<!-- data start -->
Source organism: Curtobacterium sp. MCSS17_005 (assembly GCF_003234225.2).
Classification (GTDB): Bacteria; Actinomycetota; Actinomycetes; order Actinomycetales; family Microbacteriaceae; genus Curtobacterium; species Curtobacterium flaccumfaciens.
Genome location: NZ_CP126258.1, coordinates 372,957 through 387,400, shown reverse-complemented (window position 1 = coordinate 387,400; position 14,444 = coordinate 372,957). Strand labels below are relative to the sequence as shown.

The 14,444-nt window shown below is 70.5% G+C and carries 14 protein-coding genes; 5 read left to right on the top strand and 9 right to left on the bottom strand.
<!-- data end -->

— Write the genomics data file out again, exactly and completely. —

Source organism: Curtobacterium sp. MCSS17_005 (assembly GCF_003234225.2).
Classification (GTDB): Bacteria; Actinomycetota; Actinomycetes; order Actinomycetales; family Microbacteriaceae; genus Curtobacterium; species Curtobacterium flaccumfaciens.
Genome location: NZ_CP126258.1, coordinates 372,957 through 387,400, shown reverse-complemented (window position 1 = coordinate 387,400; position 14,444 = coordinate 372,957). Strand labels below are relative to the sequence as shown.

The 14,444-nt window shown below is 70.5% G+C and carries 14 protein-coding genes; 5 read left to right on the top strand and 9 right to left on the bottom strand.